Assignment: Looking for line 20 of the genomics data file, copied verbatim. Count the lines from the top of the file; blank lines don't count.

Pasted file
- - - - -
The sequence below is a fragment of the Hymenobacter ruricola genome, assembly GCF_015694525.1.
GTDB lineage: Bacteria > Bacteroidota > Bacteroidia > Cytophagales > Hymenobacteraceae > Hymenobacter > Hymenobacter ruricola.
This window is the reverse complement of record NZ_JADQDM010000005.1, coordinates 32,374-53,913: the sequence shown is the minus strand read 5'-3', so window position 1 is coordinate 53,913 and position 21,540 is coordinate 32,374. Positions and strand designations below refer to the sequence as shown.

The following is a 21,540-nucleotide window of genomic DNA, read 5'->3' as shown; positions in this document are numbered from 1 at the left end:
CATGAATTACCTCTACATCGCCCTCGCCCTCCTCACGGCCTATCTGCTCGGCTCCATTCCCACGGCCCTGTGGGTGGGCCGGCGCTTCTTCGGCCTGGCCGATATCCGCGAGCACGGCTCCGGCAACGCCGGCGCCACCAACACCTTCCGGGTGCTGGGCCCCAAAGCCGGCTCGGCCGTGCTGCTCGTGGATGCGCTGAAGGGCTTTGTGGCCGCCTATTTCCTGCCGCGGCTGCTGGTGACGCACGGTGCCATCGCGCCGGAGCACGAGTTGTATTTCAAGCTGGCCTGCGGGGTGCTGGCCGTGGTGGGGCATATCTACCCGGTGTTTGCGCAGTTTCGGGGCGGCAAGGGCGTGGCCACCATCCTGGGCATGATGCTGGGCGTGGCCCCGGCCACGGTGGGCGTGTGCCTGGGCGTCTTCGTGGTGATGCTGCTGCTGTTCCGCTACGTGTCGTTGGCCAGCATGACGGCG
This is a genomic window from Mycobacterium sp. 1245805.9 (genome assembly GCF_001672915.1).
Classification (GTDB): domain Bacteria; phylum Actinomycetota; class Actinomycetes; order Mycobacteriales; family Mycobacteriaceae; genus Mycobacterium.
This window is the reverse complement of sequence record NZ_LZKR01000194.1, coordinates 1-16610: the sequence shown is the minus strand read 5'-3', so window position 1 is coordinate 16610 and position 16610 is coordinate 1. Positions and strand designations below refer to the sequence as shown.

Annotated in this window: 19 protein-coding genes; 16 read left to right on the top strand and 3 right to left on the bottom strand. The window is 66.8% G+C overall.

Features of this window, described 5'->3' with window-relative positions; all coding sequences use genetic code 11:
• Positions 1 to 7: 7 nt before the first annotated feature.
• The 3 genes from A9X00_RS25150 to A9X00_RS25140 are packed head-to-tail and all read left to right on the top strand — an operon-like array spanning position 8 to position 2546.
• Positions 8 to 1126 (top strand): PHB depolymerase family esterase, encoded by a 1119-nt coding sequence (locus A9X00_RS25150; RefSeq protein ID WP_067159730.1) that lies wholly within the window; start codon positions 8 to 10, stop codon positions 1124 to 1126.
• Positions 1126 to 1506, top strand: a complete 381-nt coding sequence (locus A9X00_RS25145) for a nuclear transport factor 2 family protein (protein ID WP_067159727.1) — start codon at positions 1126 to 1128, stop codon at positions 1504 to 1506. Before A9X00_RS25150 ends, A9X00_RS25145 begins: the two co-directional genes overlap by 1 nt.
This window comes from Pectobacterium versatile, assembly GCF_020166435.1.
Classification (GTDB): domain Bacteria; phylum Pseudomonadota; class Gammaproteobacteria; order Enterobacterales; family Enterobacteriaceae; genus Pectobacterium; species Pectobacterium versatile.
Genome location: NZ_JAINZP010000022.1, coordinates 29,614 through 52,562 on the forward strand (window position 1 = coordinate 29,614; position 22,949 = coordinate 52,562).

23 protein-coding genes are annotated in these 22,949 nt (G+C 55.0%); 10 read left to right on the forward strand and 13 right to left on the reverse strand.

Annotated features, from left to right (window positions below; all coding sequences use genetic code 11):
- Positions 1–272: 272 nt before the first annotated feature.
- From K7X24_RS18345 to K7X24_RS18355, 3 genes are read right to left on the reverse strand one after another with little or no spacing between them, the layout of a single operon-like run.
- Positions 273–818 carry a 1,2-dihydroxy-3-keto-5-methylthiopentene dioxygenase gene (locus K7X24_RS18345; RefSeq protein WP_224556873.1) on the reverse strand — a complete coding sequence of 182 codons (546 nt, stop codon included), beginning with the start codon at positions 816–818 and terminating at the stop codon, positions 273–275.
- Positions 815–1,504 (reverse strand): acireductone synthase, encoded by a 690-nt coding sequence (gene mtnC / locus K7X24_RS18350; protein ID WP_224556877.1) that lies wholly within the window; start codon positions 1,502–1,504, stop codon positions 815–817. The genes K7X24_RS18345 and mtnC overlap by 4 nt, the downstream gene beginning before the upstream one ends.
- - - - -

- Positions 1–272: 272 nt before the first annotated feature.